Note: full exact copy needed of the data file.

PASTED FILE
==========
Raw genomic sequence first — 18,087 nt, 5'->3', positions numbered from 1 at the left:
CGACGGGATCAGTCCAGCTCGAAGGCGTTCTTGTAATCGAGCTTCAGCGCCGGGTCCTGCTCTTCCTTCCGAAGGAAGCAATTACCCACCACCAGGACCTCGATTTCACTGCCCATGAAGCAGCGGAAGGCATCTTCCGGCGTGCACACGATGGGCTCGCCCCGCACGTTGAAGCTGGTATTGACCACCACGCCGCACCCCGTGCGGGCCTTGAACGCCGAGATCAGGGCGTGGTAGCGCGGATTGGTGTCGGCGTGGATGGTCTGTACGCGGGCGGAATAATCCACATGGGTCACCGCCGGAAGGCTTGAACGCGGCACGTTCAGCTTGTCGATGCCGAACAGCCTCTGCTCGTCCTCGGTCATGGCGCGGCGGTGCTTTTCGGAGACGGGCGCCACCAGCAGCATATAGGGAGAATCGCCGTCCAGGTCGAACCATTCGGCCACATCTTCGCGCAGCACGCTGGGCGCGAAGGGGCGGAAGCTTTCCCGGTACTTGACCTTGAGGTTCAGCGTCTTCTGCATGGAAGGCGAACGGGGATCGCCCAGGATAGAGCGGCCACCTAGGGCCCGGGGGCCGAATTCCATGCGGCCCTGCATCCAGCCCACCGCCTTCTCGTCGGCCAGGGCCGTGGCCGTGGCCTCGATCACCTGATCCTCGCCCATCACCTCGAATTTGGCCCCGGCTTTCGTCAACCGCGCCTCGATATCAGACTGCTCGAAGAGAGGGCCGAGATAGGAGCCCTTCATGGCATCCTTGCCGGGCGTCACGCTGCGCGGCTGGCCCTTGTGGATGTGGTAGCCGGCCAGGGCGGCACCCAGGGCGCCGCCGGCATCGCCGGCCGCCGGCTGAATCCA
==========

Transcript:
Raw genomic sequence first — 18,087 nt, 5'->3', positions numbered from 1 at the left:
CGACGGGATCAGTCCAGCTCGAAGGCGTTCTTGTAATCGAGCTTCAGCGCCGGGTCCTGCTCTTCCTTCCGAAGGAAGCAATTACCCACCACCAGGACCTCGATTTCACTGCCCATGAAGCAGCGGAAGGCATCTTCCGGCGTGCACACGATGGGCTCGCCCCGCACGTTGAAGCTGGTATTGACCACCACGCCGCACCCCGTGCGGGCCTTGAACGCCGAGATCAGGGCGTGGTAGCGCGGATTGGTGTCGGCGTGGATGGTCTGTACGCGGGCGGAATAATCCACATGGGTCACCGCCGGAAGGCTTGAACGCGGCACGTTCAGCTTGTCGATGCCGAACAGCCTCTGCTCGTCCTCGGTCATGGCGCGGCGGTGCTTTTCGGAGACGGGCGCCACCAGCAGCATATAGGGAGAATCGCCGTCCAGGTCGAACCATTCGGCCACATCTTCGCGCAGCACGCTGGGCGCGAAGGGGCGGAAGCTTTCCCGGTACTTGACCTTGAGGTTCAGCGTCTTCTGCATGGAAGGCGAACGGGGATCGCCCAGGATAGAGCGGCCACCTAGGGCCCGGGGGCCGAATTCCATGCGGCCCTGCATCCAGCCCACCGCCTTCTCGTCGGCCAGGGCCGTGGCCGTGGCCTCGATCACCTGATCCTCGCCCATCACCTCGAATTTGGCCCCGGCTTTCGTCAACCGCGCCTCGATATCAGACTGCTCGAAGAGAGGGCCGAGATAGGAGCCCTTCATGGCATCCTTGCCGGGCGTCACGCTGCGCGGCTGGCCCTTGTGGATGTGGTAGCCGGCCAGGGCGGCACCCAGGGCGCCGCCGGCATCGCCGGCCGCCGGCTGAATCCA